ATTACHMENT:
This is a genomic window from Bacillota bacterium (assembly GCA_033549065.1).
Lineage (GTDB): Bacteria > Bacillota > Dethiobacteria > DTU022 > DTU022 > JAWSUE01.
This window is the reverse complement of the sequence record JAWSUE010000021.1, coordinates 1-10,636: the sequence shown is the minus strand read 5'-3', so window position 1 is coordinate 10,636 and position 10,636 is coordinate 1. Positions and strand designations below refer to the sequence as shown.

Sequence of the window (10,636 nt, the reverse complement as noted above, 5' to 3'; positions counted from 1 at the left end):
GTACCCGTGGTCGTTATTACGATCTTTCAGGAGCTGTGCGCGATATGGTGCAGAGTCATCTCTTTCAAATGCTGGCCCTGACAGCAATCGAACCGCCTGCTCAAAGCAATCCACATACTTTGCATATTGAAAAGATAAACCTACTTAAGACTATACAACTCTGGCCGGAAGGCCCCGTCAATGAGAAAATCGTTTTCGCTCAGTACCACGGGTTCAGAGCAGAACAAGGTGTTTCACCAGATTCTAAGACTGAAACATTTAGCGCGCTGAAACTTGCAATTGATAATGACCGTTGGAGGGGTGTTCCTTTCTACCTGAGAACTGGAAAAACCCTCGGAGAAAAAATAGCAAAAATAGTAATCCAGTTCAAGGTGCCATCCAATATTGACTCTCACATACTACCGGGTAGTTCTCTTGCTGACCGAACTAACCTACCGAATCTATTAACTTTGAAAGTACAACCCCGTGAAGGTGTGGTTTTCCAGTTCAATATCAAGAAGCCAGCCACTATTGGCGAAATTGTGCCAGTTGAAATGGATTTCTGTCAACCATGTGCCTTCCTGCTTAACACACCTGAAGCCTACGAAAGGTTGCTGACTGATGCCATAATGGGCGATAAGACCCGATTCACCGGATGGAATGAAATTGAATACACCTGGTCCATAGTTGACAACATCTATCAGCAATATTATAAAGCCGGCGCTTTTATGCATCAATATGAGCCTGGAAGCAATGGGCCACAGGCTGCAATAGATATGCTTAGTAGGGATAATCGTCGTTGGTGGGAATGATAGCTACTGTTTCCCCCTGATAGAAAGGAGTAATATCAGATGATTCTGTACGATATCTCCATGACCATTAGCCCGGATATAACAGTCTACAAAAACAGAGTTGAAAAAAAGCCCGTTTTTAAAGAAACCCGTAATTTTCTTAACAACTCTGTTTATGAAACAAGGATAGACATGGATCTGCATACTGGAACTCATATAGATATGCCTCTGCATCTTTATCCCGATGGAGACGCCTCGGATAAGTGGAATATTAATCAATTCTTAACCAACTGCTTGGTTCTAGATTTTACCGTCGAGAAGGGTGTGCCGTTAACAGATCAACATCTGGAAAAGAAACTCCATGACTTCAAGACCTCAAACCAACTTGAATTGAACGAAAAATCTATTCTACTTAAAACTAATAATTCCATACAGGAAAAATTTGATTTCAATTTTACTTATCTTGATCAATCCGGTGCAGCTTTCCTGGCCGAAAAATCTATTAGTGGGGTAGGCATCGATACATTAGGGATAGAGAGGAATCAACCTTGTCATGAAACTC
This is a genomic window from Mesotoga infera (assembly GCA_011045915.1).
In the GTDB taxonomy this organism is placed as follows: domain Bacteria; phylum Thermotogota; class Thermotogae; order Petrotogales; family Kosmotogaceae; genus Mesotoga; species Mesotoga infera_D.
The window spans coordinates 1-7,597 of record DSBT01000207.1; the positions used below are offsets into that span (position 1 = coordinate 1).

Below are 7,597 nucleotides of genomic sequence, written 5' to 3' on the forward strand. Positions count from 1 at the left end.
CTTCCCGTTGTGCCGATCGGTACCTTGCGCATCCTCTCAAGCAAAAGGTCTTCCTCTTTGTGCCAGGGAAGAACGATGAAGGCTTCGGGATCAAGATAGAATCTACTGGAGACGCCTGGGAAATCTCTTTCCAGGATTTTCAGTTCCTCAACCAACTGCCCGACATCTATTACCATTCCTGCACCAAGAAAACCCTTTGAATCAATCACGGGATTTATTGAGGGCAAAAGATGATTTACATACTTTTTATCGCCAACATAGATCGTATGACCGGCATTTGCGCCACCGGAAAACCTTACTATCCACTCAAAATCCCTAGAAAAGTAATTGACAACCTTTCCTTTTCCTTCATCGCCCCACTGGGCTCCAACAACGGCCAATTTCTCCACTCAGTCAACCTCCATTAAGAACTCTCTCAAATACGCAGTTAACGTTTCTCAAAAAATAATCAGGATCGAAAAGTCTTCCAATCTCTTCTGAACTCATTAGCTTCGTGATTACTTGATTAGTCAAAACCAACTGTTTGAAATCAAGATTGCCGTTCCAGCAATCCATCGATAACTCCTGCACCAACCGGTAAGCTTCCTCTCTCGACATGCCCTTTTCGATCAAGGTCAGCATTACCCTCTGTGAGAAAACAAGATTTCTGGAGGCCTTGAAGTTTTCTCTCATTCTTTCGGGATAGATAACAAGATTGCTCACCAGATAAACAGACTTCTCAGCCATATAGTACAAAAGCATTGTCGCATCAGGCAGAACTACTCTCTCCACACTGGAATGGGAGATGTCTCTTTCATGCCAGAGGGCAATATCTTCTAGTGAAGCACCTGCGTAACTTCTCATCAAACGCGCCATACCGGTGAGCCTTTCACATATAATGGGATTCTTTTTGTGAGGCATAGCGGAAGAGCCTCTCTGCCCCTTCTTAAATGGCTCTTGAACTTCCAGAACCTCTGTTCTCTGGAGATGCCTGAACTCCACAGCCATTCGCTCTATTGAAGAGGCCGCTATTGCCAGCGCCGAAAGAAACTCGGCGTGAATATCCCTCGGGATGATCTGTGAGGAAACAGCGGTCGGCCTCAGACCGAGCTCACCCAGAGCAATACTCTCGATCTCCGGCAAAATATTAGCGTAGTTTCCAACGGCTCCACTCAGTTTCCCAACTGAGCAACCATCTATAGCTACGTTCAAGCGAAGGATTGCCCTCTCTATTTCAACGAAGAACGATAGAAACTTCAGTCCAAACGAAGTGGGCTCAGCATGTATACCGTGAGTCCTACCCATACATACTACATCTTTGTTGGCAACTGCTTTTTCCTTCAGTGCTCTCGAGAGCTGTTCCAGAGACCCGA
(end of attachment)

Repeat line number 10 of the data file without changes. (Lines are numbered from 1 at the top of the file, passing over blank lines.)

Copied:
CTTCCCGTTGTGCCGATCGGTACCTTGCGCATCCTCTCAAGCAAAAGGTCTTCCTCTTTGTGCCAGGGAAGAACGATGAAGGCTTCGGGATCAAGATAGAATCTACTGGAGACGCCTGGGAAATCTCTTTCCAGGATTTTCAGTTCCTCAACCAACTGCCCGACATCTATTACCATTCCTGCACCAAGAAAACCCTTTGAATCAATCACGGGATTTATTGAGGGCAAAAGATGATTTACATACTTTTTATCGCCAACATAGATCGTATGACCGGCATTTGCGCCACCGGAAAACCTTACTATCCACTCAAAATCCCTAGAAAAGTAATTGACAACCTTTCCTTTTCCTTCATCGCCCCACTGGGCTCCAACAACGGCCAATTTCTCCACTCAGTCAACCTCCATTAAGAACTCTCTCAAATACGCAGTTAACGTTTCTCAAAAAATAATCAGGATCGAAAAGTCTTCCAATCTCTTCTGAACTCATTAGCTTCGTGATTACTTGATTAGTCAAAACCAACTGTTTGAAATCAAGATTGCCGTTCCAGCAATCCATCGATAACTCCTGCACCAACCGGTAAGCTTCCTCTCTCGACATGCCCTTTTCGATCAAGGTCAGCATTACCCTCTGTGAGAAAACAAGATTTCTGGAGGCCTTGAAGTTTTCTCTCATTCTTTCGGGATAGATAACAAGATTGCTCACCAGATAAACAGACTTCTCAGCCATATAGTACAAAAGCATTGTCGCATCAGGCAGAACTACTCTCTCCACACTGGAATGGGAGATGTCTCTTTCATGCCAGAGGGCAATATCTTCTAGTGAAGCACCTGCGTAACTTCTCATCAAACGCGCCATACCGGTGAGCCTTTCACATATAATGGGATTCTTTTTGTGAGGCATAGCGGAAGAGCCTCTCTGCCCCTTCTTAAATGGCTCTTGAACTTCCAGAACCTCTGTTCTCTGGAGATGCCTGAACTCCACAGCCATTCGCTCTATTGAAGAGGCCGCTATTGCCAGCGCCGAAAGAAACTCGGCGTGAATATCCCTCGGGATGATCTGTGAGGAAACAGCGGTCGGCCTCAGACCGAGCTCACCCAGAGCAATACTCTCGATCTCCGGCAAAATATTAGCGTAGTTTCCAACGGCTCCACTCAGTTTCCCAACTGAGCAACCATCTATAGCTACGTTCAAGCGAAGGATTGCCCTCTCTATTTCAACGAAGAACGATAGAAACTTCAGTCCAAACGAAGTGGGCTCAGCATGTATACCGTGAGTCCTACCCATACATACTACATCTTTGTTGGCAACTGCTTTTTCCTTCAGTGCTCTCGAGAGCTGTTCCAGAGACCCGA